Ireland Ranch

Tuleyome acquired the Ireland Ranch property in 2006.  It encompasses 640 acres in Yolo County, high on the east side of the Blue Ridge about 15 miles northwest of Winters, CA.   The ranch includes a natural spring, the 150-year old homestead location of the Scott cabin, the headwaters of Salt Creek, Enos Creek, and Pine Creek, blue oak woodlands, chemise, grasslands and rocky outcroppings. Home to bobcat, mountain lion, and black bear, the ranch also provides a haven for wildlife.

APN: 047-110-02-1 and 047-110-04-1

Acquisition of the property was important to us for several different reasons:

  • It provides provide access to the 9100 acres of the Bureau of Land Management public lands that had been previously land-locked and inaccessible to the public for over 150 years.  This acquisition allowed us to complete portions of the Berryessa Peak Trail.
  • The property is home to many endemic (limited to California and found nowhere else on Earth), rare and “special-status” plant species.
  • The property was certified organic, and Tuleyome now has a multi-year lease with an organic cattle company to graze the property.

Dr. Ellen Dean of the UC Davis Center for Plant Diversity completed a floristic survey of the property in June, 2008.  Seven visits were made to the ranch, 278 plant specimens were collected, and 239 kinds of plants (species, subspecies, varieties) were documented as occurring at the ranch.  Highlights of the survey included:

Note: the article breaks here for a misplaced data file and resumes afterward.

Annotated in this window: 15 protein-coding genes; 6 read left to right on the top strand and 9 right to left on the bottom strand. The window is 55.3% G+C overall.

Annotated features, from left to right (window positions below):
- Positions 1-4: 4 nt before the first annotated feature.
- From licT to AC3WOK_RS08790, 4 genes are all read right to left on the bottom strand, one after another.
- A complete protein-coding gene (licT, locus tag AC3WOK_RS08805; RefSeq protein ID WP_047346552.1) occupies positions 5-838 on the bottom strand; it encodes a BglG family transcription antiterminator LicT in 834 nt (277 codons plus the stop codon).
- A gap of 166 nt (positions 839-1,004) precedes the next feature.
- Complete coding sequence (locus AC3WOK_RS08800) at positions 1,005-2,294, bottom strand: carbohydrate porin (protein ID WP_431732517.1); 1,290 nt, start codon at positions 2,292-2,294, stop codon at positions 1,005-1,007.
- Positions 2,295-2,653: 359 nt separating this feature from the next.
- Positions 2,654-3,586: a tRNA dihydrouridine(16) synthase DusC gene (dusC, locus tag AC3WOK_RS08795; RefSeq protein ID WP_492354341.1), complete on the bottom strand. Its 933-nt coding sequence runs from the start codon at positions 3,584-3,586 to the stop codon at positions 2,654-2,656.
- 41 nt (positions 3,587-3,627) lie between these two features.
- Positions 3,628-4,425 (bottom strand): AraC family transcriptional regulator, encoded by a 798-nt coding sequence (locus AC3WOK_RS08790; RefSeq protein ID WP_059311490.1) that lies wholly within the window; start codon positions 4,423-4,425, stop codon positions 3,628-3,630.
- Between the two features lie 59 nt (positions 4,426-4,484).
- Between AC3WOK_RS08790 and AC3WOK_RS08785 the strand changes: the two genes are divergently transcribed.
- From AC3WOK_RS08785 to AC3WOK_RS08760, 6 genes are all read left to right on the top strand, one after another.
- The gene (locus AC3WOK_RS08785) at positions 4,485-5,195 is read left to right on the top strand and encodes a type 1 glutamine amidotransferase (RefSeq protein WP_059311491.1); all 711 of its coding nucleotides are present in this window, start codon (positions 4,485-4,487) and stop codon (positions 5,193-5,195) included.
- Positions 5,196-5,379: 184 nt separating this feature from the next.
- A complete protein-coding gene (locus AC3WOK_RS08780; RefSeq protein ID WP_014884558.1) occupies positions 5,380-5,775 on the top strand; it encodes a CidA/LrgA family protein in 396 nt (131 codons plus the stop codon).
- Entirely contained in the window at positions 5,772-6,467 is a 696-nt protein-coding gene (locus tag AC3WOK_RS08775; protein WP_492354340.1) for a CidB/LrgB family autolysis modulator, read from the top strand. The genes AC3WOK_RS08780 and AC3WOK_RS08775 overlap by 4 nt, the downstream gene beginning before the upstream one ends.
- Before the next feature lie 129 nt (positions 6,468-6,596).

• One verified occurrence of the special-status plant Colusa layia (Layia septentrionalis), also called the “Colusa Tidytips” was encountered. This plant bears small yellow daisy-like flowers, and is a native and endemic species. It is included in the CNPS Inventory of Rare and EndangeredPlants on list 2 (rare, threatened, or endangered in CA and elsewhere)
  • One unverified occurrence of the special-status plant Jepson’s leptosiphon (Leptosiphon jepsonii) was encountered.  This California native has small pink flowers, and is included in the CNPS Inventory ofRare and Endangered Plants on list 2 (rare, threatened, or endangered in CA and elsewhere)
  • Two occurrences of a form of coyote mint intermediate between common coyote mint (Monardella villosa villosa) and the special-status plant robust monardella (Monardella villosa ssp. globosa) were encountered;
  • Eighteen native plants were encounteredfor which no Yolo County herbarium specimen had ever been collected, and herbarium specimens were collected for 16 of these; and
  • A Yolo County recordfor a nonnative clover, knotted clover (Trifolium striatum), was documented.

It is Tuleyome’s hope that we will be able to further develop portions of the ranch to enhance the local trail system, provide camping for docent-lead groups, and educate the public about the importance of public lands and wilderness protection.

The $640,000 purchase of the ranch was made possible with a grant from the Resources Legacy Fund Foundation and $190,000 in donations for Tuleyome donors like you.